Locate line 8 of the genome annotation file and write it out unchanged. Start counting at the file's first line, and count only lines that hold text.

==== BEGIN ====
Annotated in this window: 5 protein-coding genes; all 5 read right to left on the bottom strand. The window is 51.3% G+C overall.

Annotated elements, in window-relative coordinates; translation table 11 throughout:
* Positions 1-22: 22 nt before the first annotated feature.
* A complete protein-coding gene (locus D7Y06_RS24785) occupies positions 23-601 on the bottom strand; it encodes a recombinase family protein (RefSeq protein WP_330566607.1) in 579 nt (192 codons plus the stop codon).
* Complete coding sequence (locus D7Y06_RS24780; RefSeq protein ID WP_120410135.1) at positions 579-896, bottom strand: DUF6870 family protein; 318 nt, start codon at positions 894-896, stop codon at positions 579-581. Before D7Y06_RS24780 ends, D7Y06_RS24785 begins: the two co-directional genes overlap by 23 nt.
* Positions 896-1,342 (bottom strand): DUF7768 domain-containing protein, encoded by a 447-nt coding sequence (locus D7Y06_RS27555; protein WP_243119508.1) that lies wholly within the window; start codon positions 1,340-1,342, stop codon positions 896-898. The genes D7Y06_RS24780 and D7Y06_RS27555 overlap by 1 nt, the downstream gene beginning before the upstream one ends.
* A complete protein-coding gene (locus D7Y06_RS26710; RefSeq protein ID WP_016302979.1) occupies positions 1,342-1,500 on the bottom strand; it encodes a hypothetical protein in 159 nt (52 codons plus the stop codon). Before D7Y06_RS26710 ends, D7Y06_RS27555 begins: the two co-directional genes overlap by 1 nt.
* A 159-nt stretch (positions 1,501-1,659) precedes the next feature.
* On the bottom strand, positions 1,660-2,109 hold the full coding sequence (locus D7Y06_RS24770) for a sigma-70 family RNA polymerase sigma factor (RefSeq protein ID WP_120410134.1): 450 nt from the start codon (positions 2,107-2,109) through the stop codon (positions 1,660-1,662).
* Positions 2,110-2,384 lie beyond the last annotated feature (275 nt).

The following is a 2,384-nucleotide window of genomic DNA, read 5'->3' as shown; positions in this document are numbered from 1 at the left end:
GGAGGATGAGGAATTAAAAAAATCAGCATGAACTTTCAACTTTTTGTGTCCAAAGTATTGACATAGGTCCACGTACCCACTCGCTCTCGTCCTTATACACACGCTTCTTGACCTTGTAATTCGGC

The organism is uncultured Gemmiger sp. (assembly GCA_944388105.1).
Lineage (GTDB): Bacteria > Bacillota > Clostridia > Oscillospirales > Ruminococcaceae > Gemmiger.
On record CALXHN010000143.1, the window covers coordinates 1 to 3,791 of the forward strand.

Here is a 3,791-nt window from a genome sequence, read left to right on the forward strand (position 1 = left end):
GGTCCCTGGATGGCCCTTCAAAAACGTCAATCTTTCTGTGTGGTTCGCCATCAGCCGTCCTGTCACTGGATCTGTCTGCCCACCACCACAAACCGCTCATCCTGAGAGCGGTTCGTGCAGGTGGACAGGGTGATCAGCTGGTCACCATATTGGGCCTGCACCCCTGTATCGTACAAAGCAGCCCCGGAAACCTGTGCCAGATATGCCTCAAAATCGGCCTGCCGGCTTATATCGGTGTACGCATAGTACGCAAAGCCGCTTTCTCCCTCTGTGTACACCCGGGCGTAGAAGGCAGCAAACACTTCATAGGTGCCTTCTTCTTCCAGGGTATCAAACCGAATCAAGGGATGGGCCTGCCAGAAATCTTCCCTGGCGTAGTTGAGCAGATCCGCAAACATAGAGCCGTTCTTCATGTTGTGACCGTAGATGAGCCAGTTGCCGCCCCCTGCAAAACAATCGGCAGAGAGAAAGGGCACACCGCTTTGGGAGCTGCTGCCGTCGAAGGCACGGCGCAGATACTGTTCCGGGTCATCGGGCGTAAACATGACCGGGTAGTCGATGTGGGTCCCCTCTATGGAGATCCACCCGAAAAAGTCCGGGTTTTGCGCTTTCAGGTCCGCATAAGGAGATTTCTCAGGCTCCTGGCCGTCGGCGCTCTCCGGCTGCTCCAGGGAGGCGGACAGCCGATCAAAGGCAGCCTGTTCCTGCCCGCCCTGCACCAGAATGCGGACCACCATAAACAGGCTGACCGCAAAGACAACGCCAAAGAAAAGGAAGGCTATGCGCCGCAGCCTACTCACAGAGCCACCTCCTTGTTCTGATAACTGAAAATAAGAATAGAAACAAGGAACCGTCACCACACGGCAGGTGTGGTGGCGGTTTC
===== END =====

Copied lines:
* A 159-nt stretch (positions 1,501-1,659) precedes the next feature.